In order to combat some of the inconsistencies and shortfalls across markets, benchmark providers must offer the possibility to tailor indices in accordance with the appetite of individual investors. Patrick Sumner director of property at Henderson Global Investors explains the reasoning behind the approach used by the Horizon Pan-European Property Equities Fund: "Investors in this fund are looking for a broad European spread of risk, and having half the benchmark weight in the UK is clearly not in line with that strategy. Some strategies limit the weight to 20-25%, but we are happy with the EPRA method that takes a simple average of the UK's unrestricted weight (50%) and its share of European GDP (16%) to arrive at 33%."
A choice of Global Real Estate benchmarks is beneficial for the investment community. The simple fact that there is competition among the index providers means that providers are kept ‘on their toes'. Benchmarks are a product of their environment, and while attempting to replicate the underlying market, in broader terms, they may deviate from broader economic, or underlying market themes.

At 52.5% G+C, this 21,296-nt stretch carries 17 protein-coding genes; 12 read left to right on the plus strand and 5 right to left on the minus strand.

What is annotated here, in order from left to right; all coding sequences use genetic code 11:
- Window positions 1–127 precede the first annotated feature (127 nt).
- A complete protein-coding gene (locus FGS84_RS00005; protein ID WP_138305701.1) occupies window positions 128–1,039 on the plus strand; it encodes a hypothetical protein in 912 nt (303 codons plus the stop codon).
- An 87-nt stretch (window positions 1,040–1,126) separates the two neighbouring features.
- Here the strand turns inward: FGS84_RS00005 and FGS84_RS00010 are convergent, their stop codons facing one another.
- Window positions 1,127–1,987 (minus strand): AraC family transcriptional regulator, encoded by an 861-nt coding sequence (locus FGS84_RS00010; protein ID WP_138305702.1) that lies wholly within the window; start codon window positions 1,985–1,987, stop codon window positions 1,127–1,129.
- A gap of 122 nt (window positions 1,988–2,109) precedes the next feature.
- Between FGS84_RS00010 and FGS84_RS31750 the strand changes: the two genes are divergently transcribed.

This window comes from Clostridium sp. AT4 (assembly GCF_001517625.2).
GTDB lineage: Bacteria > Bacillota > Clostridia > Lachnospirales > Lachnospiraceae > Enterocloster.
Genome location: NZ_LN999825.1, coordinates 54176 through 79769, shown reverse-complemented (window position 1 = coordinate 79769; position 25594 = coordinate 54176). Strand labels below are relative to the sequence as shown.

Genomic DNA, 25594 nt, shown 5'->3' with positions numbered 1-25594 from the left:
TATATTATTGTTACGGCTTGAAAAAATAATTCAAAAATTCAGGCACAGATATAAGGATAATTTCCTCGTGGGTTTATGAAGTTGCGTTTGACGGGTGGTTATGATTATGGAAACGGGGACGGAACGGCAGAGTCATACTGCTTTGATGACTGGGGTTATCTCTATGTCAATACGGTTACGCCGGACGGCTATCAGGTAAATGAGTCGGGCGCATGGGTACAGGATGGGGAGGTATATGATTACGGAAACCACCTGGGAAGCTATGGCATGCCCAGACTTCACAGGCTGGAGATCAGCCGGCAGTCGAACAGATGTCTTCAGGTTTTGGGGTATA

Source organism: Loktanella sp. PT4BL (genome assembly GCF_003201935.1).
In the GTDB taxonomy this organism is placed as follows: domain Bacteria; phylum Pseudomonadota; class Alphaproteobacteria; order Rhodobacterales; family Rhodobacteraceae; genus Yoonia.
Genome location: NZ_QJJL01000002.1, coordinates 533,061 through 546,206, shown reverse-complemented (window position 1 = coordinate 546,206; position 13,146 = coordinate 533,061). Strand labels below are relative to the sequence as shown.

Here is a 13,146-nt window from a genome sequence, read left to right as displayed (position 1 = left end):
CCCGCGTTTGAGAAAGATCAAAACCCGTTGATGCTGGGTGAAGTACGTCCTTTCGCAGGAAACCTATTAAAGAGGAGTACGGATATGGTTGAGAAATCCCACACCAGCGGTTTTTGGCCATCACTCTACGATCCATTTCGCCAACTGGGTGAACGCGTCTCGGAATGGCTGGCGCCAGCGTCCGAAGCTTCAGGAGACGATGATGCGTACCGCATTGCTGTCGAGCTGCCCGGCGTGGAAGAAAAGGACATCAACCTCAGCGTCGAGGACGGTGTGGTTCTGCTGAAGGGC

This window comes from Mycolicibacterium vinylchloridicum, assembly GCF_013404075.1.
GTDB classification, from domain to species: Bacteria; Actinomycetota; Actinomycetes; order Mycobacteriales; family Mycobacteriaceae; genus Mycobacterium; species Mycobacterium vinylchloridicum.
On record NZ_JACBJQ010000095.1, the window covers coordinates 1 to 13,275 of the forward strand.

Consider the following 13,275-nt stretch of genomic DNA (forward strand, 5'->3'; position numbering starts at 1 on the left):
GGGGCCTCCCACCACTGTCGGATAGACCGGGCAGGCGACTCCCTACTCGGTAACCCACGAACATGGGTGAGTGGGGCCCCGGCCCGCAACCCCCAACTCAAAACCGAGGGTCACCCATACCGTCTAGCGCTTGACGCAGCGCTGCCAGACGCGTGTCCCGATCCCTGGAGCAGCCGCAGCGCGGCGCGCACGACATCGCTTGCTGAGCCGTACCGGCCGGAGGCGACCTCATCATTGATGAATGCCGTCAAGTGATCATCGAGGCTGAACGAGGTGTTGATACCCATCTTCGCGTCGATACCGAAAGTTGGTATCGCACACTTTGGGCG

Tailored versions of benchmarks are made available by the real estate index providers; investors selecting the provider they feel most comfortable with - in terms of the six design fundamentals highlighted in the article. With the further developments in REIT structures around the world, and the growing number of real estate related products being launched in the market, the demand for real estate benchmarks is set to continue.
The challenge for the benchmark providers is to offer investors commercially appealing products, with a view to expanding understanding and investment in the asset class.
Fraser Hughes is research director at the European Public Real Estate Association (EPRA)
Footnotes: 1.There are two primary types of style indices: growth and value indices. In general, value indices are comprised of stocks that are priced relatively cheaply based on their current earnings, while growth indices are comprised of stocks with relatively high prices (compared with current earnings) that are expected to grow strongly. The criteria for classifying a stock as ‘value' or ‘growth' vary among index providers. Style indices may be used for asset allocation purposes or as a benchmark for active fund managers with a value or growth investment style.
2. Indexation: Securities Indices and Index Derivatives, Report of the Technical Committee of the International Organisation of Securities Commissions, February 2003.
3. Estimates exclude residential real estate. Full article explaining methodology available from www.epra.com.
4."Guiding principles for an equity benchmark" - The Tyranny of the benchmark, Bacon & Woodrow, June 2000.